Mento's Alternative to E3: Day 02

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00  01 03
So, first of all I want to say that I need to stop starting sentences with "So,".
So, today we'll move onto the next not-at-all-related-to-that-whole-convention-doohickey topic of dead things. Of the many eclectic groups, settings and concepts that people choose to build video games around, dead things rank as one of the most popular. Unfortunately, the dead things in these cases are almost always zombies. I'm going to create a list of other types of dead things, and the video games that choose to base themselves around them instead of zombies. If no such game has yet to be created, I'll make something up. Hooray for dead things, everyone!
NB: I haven't lost a pet and gone into shock or anything, though your concern is touching. Just been playing more Dead Nation is all.


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Ghosts are spooky, right? They tend to play around with our fear of the unknown, rather than our fear of being eaten by zombies. Unlike zombies. That's why ghosts are better. The other awesome thing about ghosts is that there aren't really any hard rules on how a ghost works, or how they can be killed, or even if they can be killed. Most ghost stories either end with the ghost as an invincible menace that just kills everyone, or as a redemptive arc where the ghost's reason for unlife is discovered and resolved and the ghost floats off happily into the.. post-ghost world. Aww.

Games: Well, let's see. You got the Proton-pack wielding New Yorkers, the vacuum-pack wielding also technically a New Yorker, at least a couple of games where you're the ghost. There's a few games where you don't know you're a ghost and it's a big spoiler, so maybe I won't link to those. There's also the (debatably) scariest game series of all time. So ghosts are fairly well represented at least.


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Revenants are usually depicted as skeletal undead, but have slightly more to them than your regular animated skeleton (which are too similar to zombies for the purposes of this blog.) The edge these guys have, is that they're basically undead Terminators. They absolutely will not stop until their chosen target is dead. This means regenerating tissue, hideously powerful combat prowess and the sheer fucking willpower to drag themselves out of the grave to take down the one that wronged 'em. Therefore they tend to be the bodies of once-powerful heroes brought down before their prime. If you see one coming, just let them pass, since they only attack their target and those in their way. Unless you are their target. In which case you're going to need Kyle Reese or an industrial crusher or something. Good luck!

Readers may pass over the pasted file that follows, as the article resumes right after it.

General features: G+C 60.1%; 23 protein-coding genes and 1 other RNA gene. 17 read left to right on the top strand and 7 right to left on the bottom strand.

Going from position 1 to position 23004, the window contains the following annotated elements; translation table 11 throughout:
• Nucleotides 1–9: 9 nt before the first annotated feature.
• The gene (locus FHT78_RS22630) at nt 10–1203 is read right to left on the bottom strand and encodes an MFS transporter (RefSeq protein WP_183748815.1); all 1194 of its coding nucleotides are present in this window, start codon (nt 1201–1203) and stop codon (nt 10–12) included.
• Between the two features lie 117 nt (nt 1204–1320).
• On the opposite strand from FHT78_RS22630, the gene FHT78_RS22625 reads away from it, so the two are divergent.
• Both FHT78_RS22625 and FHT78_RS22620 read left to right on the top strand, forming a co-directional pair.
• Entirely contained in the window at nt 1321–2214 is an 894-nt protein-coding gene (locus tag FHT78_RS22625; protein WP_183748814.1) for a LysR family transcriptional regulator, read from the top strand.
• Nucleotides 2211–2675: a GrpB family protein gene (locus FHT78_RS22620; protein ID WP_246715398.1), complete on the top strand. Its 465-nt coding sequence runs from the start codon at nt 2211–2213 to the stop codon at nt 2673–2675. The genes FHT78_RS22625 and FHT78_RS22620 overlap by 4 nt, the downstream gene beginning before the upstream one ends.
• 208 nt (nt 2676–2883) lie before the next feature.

Games: Well, there's the eponymous Revenant. He's just a resurrected dude, though. Revenants appear in both Dragon Age (both as extremely powerful undead, usually from the corpses of powerful adventurers) and Baldur's Gate 2 (as a dude who really wanted his knife back.) Really, though, anything where you play a dude come back to life to kill your killers counts. Including The Crow. That was a fun movie. This is now a Screened blog.


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Mummies are really just zombies in wrapping paper. But the whole Egypt mythology kind of elevates them as something slightly more powerful and sinister. They are deceased Pharaohs that lived millennia ago, especially embalmed to survive as long as possible, which makes them rather durable zombies if nothing else. If you believe those wacky Mummy movies, they have a few magical tricks up their considerable sleeves as well.
Games: Well, the stand-out would have to be Sphinx & The Cursed Mummy, where you play as both generic sword-wielding demigod hero Sphinx and as the Cursed Mummy, who is actually an unfortunate (once)-mortal prince. The Mummy sections are by far the best and most inventive, as you use the Mummy's immortality to repeatedly set off fatal traps to solve Tomb Raider type puzzles. Mummies, of course, have been regular enemies in many a D&D-esque adventure. Tip: If all else fails use fire.


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Liches, though traditionally another synonym for walking corpses, have been upgraded by the D&D system to be ultra-powerful mages that have discovered the secret of eternal life if you're not too bothered about skin retention or appearances. Liches tend to be very determined individuals who have chosen to live forever for a specific purpose, and it's usually not something that will benefit those that are still living. If you're a regular RPG hero, this is the one undead thing you probably don't want to bump into. Except maybe a Dracoliches, because there's nothing that can't be made scarier by turning them into a dragon.
Games: While most games won't let you play as a Lich, since they're kind of incorrigibly evil, there are a couple. If you're playing as a Necromancer, (as, say, in Might & Magic VII) becoming a Lich is often the highest priority for your character. Strategy games that let you play as the nefarious side of an epic good vs evil struggle will often have a Lich commander too.


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Here's what we know about Ghouls at this time:
  • They are very annoying.
  • They are not worth getting a penalty card over.
  • They like to play Risk.
  • They know "Tamabofu", or at least want you to believe they do.
  • They're friends with Teddie's brother.
  • They're going to meet you later on the next floor.
  • They welcome those whose hearts desire power.
  • They gonna get fused.

Games: None. Who the hell would want to play as Ghoul? Ghoul doesn't want to be Ghoul.